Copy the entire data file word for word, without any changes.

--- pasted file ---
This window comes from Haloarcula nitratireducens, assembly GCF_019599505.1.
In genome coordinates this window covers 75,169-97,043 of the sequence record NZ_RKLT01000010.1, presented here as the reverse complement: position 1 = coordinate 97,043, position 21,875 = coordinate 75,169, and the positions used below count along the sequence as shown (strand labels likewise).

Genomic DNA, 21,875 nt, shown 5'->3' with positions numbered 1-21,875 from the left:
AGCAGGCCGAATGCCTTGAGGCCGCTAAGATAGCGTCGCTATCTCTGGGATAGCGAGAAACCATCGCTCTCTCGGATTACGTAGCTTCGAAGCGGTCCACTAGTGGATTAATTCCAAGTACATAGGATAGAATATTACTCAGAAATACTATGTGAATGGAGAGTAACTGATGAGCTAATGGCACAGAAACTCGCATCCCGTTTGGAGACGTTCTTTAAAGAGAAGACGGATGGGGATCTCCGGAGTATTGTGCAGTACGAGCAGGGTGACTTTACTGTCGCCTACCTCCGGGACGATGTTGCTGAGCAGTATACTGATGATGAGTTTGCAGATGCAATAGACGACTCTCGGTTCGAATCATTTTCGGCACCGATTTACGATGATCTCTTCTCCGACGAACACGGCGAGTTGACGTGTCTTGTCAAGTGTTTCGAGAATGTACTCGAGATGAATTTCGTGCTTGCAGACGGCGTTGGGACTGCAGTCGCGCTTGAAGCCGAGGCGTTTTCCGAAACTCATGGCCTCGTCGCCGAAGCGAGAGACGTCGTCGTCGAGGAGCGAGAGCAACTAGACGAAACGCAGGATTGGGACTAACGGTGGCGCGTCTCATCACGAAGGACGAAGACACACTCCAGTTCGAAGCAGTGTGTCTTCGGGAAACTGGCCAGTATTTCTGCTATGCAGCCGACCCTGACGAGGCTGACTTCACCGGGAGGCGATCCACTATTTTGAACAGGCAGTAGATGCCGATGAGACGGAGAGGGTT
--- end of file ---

This window comes from Haloarcula nitratireducens, assembly GCF_019599505.1.
In genome coordinates this window covers 75,169-97,043 of the sequence record NZ_RKLT01000010.1, presented here as the reverse complement: position 1 = coordinate 97,043, position 21,875 = coordinate 75,169, and the positions used below count along the sequence as shown (strand labels likewise).

Genomic DNA, 21,875 nt, shown 5'->3' with positions numbered 1-21,875 from the left:
AGCAGGCCGAATGCCTTGAGGCCGCTAAGATAGCGTCGCTATCTCTGGGATAGCGAGAAACCATCGCTCTCTCGGATTACGTAGCTTCGAAGCGGTCCACTAGTGGATTAATTCCAAGTACATAGGATAGAATATTACTCAGAAATACTATGTGAATGGAGAGTAACTGATGAGCTAATGGCACAGAAACTCGCATCCCGTTTGGAGACGTTCTTTAAAGAGAAGACGGATGGGGATCTCCGGAGTATTGTGCAGTACGAGCAGGGTGACTTTACTGTCGCCTACCTCCGGGACGATGTTGCTGAGCAGTATACTGATGATGAGTTTGCAGATGCAATAGACGACTCTCGGTTCGAATCATTTTCGGCACCGATTTACGATGATCTCTTCTCCGACGAACACGGCGAGTTGACGTGTCTTGTCAAGTGTTTCGAGAATGTACTCGAGATGAATTTCGTGCTTGCAGACGGCGTTGGGACTGCAGTCGCGCTTGAAGCCGAGGCGTTTTCCGAAACTCATGGCCTCGTCGCCGAAGCGAGAGACGTCGTCGTCGAGGAGCGAGAGCAACTAGACGAAACGCAGGATTGGGACTAACGGTGGCGCGTCTCATCACGAAGGACGAAGACACACTCCAGTTCGAAGCAGTGTGTCTTCGGGAAACTGGCCAGTATTTCTGCTATGCAGCCGACCCTGACGAGGCTGACTTCACCGGGAGGCGATCCACTATTTTGAACAGGCAGTAGATGCCGATGAGACGGAGAGGGTT